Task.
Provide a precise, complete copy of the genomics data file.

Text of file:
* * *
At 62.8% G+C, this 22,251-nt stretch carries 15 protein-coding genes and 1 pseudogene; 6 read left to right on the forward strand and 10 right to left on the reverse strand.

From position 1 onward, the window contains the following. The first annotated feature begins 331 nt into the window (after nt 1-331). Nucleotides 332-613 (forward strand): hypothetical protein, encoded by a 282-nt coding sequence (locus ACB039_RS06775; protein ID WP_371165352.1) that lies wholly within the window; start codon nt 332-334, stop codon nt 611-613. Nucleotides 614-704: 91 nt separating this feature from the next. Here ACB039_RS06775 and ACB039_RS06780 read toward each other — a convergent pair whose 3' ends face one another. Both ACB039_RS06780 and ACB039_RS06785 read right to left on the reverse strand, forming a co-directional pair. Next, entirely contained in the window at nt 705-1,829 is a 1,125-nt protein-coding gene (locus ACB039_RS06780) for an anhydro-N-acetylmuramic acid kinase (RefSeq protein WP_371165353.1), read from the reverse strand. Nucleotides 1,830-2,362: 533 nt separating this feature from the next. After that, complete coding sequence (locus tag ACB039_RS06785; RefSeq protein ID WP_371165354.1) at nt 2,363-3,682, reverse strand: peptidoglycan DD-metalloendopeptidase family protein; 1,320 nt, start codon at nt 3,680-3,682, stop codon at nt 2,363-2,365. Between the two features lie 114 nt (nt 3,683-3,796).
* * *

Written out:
At 62.8% G+C, this 22,251-nt stretch carries 15 protein-coding genes and 1 pseudogene; 6 read left to right on the forward strand and 10 right to left on the reverse strand.

From position 1 onward, the window contains the following. The first annotated feature begins 331 nt into the window (after nt 1-331). Nucleotides 332-613 (forward strand): hypothetical protein, encoded by a 282-nt coding sequence (locus ACB039_RS06775; protein ID WP_371165352.1) that lies wholly within the window; start codon nt 332-334, stop codon nt 611-613. Nucleotides 614-704: 91 nt separating this feature from the next. Here ACB039_RS06775 and ACB039_RS06780 read toward each other — a convergent pair whose 3' ends face one another. Both ACB039_RS06780 and ACB039_RS06785 read right to left on the reverse strand, forming a co-directional pair. Next, entirely contained in the window at nt 705-1,829 is a 1,125-nt protein-coding gene (locus ACB039_RS06780) for an anhydro-N-acetylmuramic acid kinase (RefSeq protein WP_371165353.1), read from the reverse strand. Nucleotides 1,830-2,362: 533 nt separating this feature from the next. After that, complete coding sequence (locus tag ACB039_RS06785; RefSeq protein ID WP_371165354.1) at nt 2,363-3,682, reverse strand: peptidoglycan DD-metalloendopeptidase family protein; 1,320 nt, start codon at nt 3,680-3,682, stop codon at nt 2,363-2,365. Between the two features lie 114 nt (nt 3,683-3,796).